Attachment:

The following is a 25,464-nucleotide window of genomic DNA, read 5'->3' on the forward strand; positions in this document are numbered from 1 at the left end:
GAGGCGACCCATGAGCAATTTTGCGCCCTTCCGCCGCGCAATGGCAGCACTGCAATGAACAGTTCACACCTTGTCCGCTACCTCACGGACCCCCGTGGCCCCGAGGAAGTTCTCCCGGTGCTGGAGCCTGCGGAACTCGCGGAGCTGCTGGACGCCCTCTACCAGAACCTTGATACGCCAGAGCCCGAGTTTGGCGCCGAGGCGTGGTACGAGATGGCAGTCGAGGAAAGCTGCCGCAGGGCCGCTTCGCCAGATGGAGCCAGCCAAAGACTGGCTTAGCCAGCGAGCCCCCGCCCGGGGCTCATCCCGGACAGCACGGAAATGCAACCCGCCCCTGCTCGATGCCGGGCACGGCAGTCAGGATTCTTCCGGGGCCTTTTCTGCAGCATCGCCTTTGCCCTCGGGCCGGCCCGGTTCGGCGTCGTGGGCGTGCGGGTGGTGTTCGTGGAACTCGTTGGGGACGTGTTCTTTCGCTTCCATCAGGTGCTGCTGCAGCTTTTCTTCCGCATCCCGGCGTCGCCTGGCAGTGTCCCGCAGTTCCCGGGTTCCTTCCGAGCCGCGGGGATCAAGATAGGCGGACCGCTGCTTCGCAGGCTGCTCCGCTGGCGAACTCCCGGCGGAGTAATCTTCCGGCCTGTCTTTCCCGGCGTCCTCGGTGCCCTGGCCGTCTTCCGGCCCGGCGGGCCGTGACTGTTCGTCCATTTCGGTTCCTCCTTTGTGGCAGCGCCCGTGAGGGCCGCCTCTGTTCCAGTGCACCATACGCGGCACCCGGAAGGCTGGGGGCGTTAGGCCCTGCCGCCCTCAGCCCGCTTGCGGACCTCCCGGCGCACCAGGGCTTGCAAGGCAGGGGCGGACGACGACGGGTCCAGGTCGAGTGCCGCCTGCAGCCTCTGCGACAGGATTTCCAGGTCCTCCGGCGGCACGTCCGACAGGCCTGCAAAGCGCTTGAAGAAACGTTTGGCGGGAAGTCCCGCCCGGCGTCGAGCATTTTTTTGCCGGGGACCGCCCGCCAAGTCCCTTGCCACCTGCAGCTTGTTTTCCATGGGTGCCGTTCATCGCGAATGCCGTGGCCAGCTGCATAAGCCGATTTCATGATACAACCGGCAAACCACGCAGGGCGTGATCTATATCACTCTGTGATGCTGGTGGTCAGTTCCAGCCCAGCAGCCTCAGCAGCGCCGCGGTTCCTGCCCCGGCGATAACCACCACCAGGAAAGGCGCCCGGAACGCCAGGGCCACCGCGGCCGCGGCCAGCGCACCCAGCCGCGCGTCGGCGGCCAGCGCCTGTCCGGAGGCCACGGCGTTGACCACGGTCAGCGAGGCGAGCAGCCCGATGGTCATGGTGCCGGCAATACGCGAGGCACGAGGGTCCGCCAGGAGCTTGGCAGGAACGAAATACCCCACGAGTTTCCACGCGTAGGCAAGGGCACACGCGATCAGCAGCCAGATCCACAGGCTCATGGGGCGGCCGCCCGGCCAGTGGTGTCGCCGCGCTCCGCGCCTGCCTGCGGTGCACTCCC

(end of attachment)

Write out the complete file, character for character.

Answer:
The following is a 25,464-nucleotide window of genomic DNA, read 5'->3' on the forward strand; positions in this document are numbered from 1 at the left end:
GAGGCGACCCATGAGCAATTTTGCGCCCTTCCGCCGCGCAATGGCAGCACTGCAATGAACAGTTCACACCTTGTCCGCTACCTCACGGACCCCCGTGGCCCCGAGGAAGTTCTCCCGGTGCTGGAGCCTGCGGAACTCGCGGAGCTGCTGGACGCCCTCTACCAGAACCTTGATACGCCAGAGCCCGAGTTTGGCGCCGAGGCGTGGTACGAGATGGCAGTCGAGGAAAGCTGCCGCAGGGCCGCTTCGCCAGATGGAGCCAGCCAAAGACTGGCTTAGCCAGCGAGCCCCCGCCCGGGGCTCATCCCGGACAGCACGGAAATGCAACCCGCCCCTGCTCGATGCCGGGCACGGCAGTCAGGATTCTTCCGGGGCCTTTTCTGCAGCATCGCCTTTGCCCTCGGGCCGGCCCGGTTCGGCGTCGTGGGCGTGCGGGTGGTGTTCGTGGAACTCGTTGGGGACGTGTTCTTTCGCTTCCATCAGGTGCTGCTGCAGCTTTTCTTCCGCATCCCGGCGTCGCCTGGCAGTGTCCCGCAGTTCCCGGGTTCCTTCCGAGCCGCGGGGATCAAGATAGGCGGACCGCTGCTTCGCAGGCTGCTCCGCTGGCGAACTCCCGGCGGAGTAATCTTCCGGCCTGTCTTTCCCGGCGTCCTCGGTGCCCTGGCCGTCTTCCGGCCCGGCGGGCCGTGACTGTTCGTCCATTTCGGTTCCTCCTTTGTGGCAGCGCCCGTGAGGGCCGCCTCTGTTCCAGTGCACCATACGCGGCACCCGGAAGGCTGGGGGCGTTAGGCCCTGCCGCCCTCAGCCCGCTTGCGGACCTCCCGGCGCACCAGGGCTTGCAAGGCAGGGGCGGACGACGACGGGTCCAGGTCGAGTGCCGCCTGCAGCCTCTGCGACAGGATTTCCAGGTCCTCCGGCGGCACGTCCGACAGGCCTGCAAAGCGCTTGAAGAAACGTTTGGCGGGAAGTCCCGCCCGGCGTCGAGCATTTTTTTGCCGGGGACCGCCCGCCAAGTCCCTTGCCACCTGCAGCTTGTTTTCCATGGGTGCCGTTCATCGCGAATGCCGTGGCCAGCTGCATAAGCCGATTTCATGATACAACCGGCAAACCACGCAGGGCGTGATCTATATCACTCTGTGATGCTGGTGGTCAGTTCCAGCCCAGCAGCCTCAGCAGCGCCGCGGTTCCTGCCCCGGCGATAACCACCACCAGGAAAGGCGCCCGGAACGCCAGGGCCACCGCGGCCGCGGCCAGCGCACCCAGCCGCGCGTCGGCGGCCAGCGCCTGTCCGGAGGCCACGGCGTTGACCACGGTCAGCGAGGCGAGCAGCCCGATGGTCATGGTGCCGGCAATACGCGAGGCACGAGGGTCCGCCAGGAGCTTGGCAGGAACGAAATACCCCACGAGTTTCCACGCGTAGGCAAGGGCACACGCGATCAGCAGCCAGATCCACAGGCTCATGGGGCGGCCGCCCGGCCAGTGGTGTCGCCGCGCTCCGCGCCTGCCTGCGGTGCACTCCC